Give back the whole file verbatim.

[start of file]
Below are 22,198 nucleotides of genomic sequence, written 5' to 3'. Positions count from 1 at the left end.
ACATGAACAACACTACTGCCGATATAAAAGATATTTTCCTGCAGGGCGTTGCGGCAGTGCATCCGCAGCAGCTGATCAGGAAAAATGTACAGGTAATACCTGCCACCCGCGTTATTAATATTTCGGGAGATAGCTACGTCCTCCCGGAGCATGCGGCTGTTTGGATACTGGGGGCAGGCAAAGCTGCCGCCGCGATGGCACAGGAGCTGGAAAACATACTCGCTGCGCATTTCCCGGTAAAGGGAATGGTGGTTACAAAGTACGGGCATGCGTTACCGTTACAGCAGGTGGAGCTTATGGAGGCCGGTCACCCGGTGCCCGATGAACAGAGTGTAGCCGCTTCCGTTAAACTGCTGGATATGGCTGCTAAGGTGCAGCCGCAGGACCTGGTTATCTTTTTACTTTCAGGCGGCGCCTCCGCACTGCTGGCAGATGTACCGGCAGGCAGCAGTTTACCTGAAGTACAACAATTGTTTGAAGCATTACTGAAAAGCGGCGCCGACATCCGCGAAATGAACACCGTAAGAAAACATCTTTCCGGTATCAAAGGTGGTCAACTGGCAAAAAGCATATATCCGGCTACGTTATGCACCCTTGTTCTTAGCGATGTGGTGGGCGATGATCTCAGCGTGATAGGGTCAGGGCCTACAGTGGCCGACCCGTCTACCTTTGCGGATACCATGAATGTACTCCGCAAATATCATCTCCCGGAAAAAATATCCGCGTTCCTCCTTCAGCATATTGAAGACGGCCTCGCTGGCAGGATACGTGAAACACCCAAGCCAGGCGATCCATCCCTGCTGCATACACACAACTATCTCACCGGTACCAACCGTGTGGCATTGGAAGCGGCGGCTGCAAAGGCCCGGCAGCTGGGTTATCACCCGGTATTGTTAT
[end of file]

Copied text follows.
Below are 22,198 nucleotides of genomic sequence, written 5' to 3'. Positions count from 1 at the left end.
ACATGAACAACACTACTGCCGATATAAAAGATATTTTCCTGCAGGGCGTTGCGGCAGTGCATCCGCAGCAGCTGATCAGGAAAAATGTACAGGTAATACCTGCCACCCGCGTTATTAATATTTCGGGAGATAGCTACGTCCTCCCGGAGCATGCGGCTGTTTGGATACTGGGGGCAGGCAAAGCTGCCGCCGCGATGGCACAGGAGCTGGAAAACATACTCGCTGCGCATTTCCCGGTAAAGGGAATGGTGGTTACAAAGTACGGGCATGCGTTACCGTTACAGCAGGTGGAGCTTATGGAGGCCGGTCACCCGGTGCCCGATGAACAGAGTGTAGCCGCTTCCGTTAAACTGCTGGATATGGCTGCTAAGGTGCAGCCGCAGGACCTGGTTATCTTTTTACTTTCAGGCGGCGCCTCCGCACTGCTGGCAGATGTACCGGCAGGCAGCAGTTTACCTGAAGTACAACAATTGTTTGAAGCATTACTGAAAAGCGGCGCCGACATCCGCGAAATGAACACCGTAAGAAAACATCTTTCCGGTATCAAAGGTGGTCAACTGGCAAAAAGCATATATCCGGCTACGTTATGCACCCTTGTTCTTAGCGATGTGGTGGGCGATGATCTCAGCGTGATAGGGTCAGGGCCTACAGTGGCCGACCCGTCTACCTTTGCGGATACCATGAATGTACTCCGCAAATATCATCTCCCGGAAAAAATATCCGCGTTCCTCCTTCAGCATATTGAAGACGGCCTCGCTGGCAGGATACGTGAAACACCCAAGCCAGGCGATCCATCCCTGCTGCATACACACAACTATCTCACCGGTACCAACCGTGTGGCATTGGAAGCGGCGGCTGCAAAGGCCCGGCAGCTGGGTTATCACCCGGTATTGTTAT